Skip to main content

Regional Context

The University of North Carolina at Chapel Hill is in Orange County, in the Raleigh-Durham region of North Carolina. The region is located within the Research Triangle that is home to a significant cluster of research and development institutions and companies. The Town of Chapel Hill is west of the cities Raleigh and Durham, about 25 miles and 10 miles respectively, and is a dynamic community with nearly 60,000 residents. The University’s Main Campus is bounded to the north and west by downtown Chapel Hill and composed of two interconnected areas: Campus North and Campus South. In addition to its Main Campus, the University controls and manages outlying parcels including the Mason Farm Tract, the Rizzo-Lloyd properties, Carolina North, and property adjacent to University Lake. The Main Campus represents about 20 percent of the 4,295 total acres of land UNC-Chapel Hill controls and manages. Much of the remaining acreage is defined by natural features with opportunities for development in currently disturbed areas.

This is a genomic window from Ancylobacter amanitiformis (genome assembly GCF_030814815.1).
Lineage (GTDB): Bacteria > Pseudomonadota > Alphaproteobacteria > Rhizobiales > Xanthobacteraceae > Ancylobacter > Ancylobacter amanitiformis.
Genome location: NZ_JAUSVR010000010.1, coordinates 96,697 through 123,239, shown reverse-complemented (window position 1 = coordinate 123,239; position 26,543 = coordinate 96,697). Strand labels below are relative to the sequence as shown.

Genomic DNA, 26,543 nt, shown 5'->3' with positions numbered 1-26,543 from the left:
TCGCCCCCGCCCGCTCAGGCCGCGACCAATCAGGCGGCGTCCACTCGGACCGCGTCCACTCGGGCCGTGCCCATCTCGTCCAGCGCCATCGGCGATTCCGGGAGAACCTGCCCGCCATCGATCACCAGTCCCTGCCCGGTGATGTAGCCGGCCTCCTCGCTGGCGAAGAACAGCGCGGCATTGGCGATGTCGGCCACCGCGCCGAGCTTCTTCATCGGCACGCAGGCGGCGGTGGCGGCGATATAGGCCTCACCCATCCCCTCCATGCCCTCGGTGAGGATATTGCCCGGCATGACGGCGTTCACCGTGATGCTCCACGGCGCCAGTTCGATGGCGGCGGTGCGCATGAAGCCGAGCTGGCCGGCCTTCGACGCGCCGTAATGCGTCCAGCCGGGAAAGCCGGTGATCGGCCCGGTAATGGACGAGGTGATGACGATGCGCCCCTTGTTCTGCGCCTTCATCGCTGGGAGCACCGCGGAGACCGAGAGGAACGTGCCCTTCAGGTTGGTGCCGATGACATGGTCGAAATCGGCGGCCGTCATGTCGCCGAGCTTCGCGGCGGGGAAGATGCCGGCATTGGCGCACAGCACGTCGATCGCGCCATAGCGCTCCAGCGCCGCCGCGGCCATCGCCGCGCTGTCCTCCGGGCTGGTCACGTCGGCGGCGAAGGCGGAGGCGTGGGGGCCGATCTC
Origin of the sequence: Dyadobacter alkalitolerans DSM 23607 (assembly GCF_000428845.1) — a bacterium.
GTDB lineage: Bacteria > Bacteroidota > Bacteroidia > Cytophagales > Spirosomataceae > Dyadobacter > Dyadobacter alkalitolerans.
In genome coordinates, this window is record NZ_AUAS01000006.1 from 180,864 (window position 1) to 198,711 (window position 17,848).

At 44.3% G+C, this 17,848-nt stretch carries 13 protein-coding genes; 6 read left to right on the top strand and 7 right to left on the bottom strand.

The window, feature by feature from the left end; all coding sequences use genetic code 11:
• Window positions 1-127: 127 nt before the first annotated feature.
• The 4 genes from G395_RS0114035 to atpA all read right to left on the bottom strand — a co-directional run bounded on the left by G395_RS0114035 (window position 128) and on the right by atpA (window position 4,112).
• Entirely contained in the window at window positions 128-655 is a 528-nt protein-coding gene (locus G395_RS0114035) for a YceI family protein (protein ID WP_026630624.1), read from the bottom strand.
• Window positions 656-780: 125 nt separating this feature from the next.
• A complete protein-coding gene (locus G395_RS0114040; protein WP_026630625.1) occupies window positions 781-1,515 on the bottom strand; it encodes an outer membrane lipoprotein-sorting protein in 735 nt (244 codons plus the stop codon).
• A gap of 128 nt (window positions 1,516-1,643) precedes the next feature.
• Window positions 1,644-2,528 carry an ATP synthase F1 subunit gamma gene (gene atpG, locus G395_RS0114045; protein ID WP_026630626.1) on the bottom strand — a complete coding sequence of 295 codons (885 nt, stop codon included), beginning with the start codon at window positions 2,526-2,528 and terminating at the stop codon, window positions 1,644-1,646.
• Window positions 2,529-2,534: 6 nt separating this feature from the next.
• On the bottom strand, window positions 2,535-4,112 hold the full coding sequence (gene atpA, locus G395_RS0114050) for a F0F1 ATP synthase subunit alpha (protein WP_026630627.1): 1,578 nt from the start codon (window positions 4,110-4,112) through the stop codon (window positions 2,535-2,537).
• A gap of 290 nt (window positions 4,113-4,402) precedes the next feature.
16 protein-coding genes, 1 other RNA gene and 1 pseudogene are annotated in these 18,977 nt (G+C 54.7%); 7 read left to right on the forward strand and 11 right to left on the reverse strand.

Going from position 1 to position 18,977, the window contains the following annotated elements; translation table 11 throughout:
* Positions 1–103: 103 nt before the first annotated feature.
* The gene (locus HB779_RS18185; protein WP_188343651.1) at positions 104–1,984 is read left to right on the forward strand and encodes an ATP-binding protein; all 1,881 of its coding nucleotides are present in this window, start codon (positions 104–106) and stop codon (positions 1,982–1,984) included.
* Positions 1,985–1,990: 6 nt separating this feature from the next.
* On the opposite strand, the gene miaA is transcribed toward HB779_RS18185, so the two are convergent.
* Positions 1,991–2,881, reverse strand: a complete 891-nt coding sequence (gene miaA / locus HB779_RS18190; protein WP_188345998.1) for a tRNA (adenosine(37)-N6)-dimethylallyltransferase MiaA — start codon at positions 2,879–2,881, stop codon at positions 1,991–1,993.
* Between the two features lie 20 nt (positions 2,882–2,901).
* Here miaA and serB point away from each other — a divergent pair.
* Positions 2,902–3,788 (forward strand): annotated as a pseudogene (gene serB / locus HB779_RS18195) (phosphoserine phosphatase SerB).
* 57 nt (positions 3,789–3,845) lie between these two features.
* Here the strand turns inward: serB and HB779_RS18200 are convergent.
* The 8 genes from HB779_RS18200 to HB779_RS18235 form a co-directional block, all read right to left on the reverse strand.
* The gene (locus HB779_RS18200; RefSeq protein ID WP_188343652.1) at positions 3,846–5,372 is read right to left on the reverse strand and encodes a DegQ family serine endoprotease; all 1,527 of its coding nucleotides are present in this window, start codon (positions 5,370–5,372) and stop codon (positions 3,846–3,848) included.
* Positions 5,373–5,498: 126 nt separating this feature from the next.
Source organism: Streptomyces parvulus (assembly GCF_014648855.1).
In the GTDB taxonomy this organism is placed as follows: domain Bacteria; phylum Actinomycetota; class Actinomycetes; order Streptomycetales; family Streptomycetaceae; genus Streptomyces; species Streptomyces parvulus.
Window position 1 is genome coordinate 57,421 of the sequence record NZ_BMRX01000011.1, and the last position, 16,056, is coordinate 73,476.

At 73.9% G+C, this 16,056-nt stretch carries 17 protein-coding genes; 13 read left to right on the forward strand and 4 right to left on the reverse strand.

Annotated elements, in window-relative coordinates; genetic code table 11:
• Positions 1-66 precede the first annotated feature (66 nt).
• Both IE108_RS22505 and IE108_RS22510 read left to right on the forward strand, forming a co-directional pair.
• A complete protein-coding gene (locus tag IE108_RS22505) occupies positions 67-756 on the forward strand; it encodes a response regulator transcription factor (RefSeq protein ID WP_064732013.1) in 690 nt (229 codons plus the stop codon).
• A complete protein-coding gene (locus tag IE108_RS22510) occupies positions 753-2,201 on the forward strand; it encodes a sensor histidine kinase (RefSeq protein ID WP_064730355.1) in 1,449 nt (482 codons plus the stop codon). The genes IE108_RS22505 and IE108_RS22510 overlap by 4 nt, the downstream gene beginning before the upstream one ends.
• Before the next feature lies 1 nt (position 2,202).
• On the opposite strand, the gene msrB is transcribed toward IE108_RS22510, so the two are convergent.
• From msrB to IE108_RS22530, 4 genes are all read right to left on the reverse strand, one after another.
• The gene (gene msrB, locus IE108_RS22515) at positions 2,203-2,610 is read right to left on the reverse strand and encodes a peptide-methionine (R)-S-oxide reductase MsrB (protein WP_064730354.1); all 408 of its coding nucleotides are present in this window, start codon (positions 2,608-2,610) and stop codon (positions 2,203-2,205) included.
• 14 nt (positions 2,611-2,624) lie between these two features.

Regional Context Map
Regional Context (orange shaded areas represent University property)

Campus Areas

Campus Areas MapThe development of the Main Campus over the University’s history has progressed from north to south. That legacy continues to shape how most people come to understand the campus, a sort of “mental geography” that was consistently acknowledged by participants in planning work sessions. Thus, a Campus North zone between Franklin Street and South Road characterized by smaller, mostly red brick buildings anchored around the formal quads of McCorkle Place and Polk Place; a Campus South Zone of buildings often at a much larger scale, built with a greater diversity of materials, and with a significantly more informal set of open spaces that respond to the changes in topography; and a Center Zone that blends and mitigates between north and south. The vastly different characters of the major east-west streets—Franklin, South, Manning, and Mason Farm—distinguish the boundaries of the three zones.

Existing Main Campus Map Sketch
Topography and Hydrological Features Map Sketch